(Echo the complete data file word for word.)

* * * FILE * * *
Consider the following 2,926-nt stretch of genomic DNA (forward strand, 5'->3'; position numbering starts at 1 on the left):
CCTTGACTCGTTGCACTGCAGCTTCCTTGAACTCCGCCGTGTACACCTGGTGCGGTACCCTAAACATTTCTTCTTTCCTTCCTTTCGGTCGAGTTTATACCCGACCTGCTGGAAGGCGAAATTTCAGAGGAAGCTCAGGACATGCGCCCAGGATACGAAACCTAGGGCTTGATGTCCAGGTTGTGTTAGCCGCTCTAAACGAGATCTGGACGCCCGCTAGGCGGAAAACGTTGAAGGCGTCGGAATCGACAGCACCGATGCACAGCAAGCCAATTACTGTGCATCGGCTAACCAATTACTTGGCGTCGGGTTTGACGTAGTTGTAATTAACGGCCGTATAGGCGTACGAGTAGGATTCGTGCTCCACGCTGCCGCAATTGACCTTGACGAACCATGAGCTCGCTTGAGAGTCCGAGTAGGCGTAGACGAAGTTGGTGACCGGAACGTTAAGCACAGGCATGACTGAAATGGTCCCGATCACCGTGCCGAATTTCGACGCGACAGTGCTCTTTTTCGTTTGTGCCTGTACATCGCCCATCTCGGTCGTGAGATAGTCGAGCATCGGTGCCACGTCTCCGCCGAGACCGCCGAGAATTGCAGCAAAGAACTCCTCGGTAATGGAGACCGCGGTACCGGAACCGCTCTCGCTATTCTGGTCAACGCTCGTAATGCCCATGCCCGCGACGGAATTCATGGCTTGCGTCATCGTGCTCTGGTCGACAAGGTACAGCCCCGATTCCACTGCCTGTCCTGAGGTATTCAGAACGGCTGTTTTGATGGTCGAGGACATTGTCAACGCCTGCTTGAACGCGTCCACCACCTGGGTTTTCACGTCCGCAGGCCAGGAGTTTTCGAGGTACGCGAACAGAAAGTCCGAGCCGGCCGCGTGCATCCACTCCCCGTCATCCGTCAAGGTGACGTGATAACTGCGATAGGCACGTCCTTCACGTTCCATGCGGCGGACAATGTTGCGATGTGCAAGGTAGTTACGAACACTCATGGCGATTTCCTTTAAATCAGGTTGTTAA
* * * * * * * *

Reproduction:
Consider the following 2,926-nt stretch of genomic DNA (forward strand, 5'->3'; position numbering starts at 1 on the left):
CCTTGACTCGTTGCACTGCAGCTTCCTTGAACTCCGCCGTGTACACCTGGTGCGGTACCCTAAACATTTCTTCTTTCCTTCCTTTCGGTCGAGTTTATACCCGACCTGCTGGAAGGCGAAATTTCAGAGGAAGCTCAGGACATGCGCCCAGGATACGAAACCTAGGGCTTGATGTCCAGGTTGTGTTAGCCGCTCTAAACGAGATCTGGACGCCCGCTAGGCGGAAAACGTTGAAGGCGTCGGAATCGACAGCACCGATGCACAGCAAGCCAATTACTGTGCATCGGCTAACCAATTACTTGGCGTCGGGTTTGACGTAGTTGTAATTAACGGCCGTATAGGCGTACGAGTAGGATTCGTGCTCCACGCTGCCGCAATTGACCTTGACGAACCATGAGCTCGCTTGAGAGTCCGAGTAGGCGTAGACGAAGTTGGTGACCGGAACGTTAAGCACAGGCATGACTGAAATGGTCCCGATCACCGTGCCGAATTTCGACGCGACAGTGCTCTTTTTCGTTTGTGCCTGTACATCGCCCATCTCGGTCGTGAGATAGTCGAGCATCGGTGCCACGTCTCCGCCGAGACCGCCGAGAATTGCAGCAAAGAACTCCTCGGTAATGGAGACCGCGGTACCGGAACCGCTCTCGCTATTCTGGTCAACGCTCGTAATGCCCATGCCCGCGACGGAATTCATGGCTTGCGTCATCGTGCTCTGGTCGACAAGGTACAGCCCCGATTCCACTGCCTGTCCTGAGGTATTCAGAACGGCTGTTTTGATGGTCGAGGACATTGTCAACGCCTGCTTGAACGCGTCCACCACCTGGGTTTTCACGTCCGCAGGCCAGGAGTTTTCGAGGTACGCGAACAGAAAGTCCGAGCCGGCCGCGTGCATCCACTCCCCGTCATCCGTCAAGGTGACGTGATAACTGCGATAGGCACGTCCTTCACGTTCCATGCGGCGGACAATGTTGCGATGTGCAAGGTAGTTACGAACACTCATGGCGATTTCCTTTAAATCAGGTTGTTAA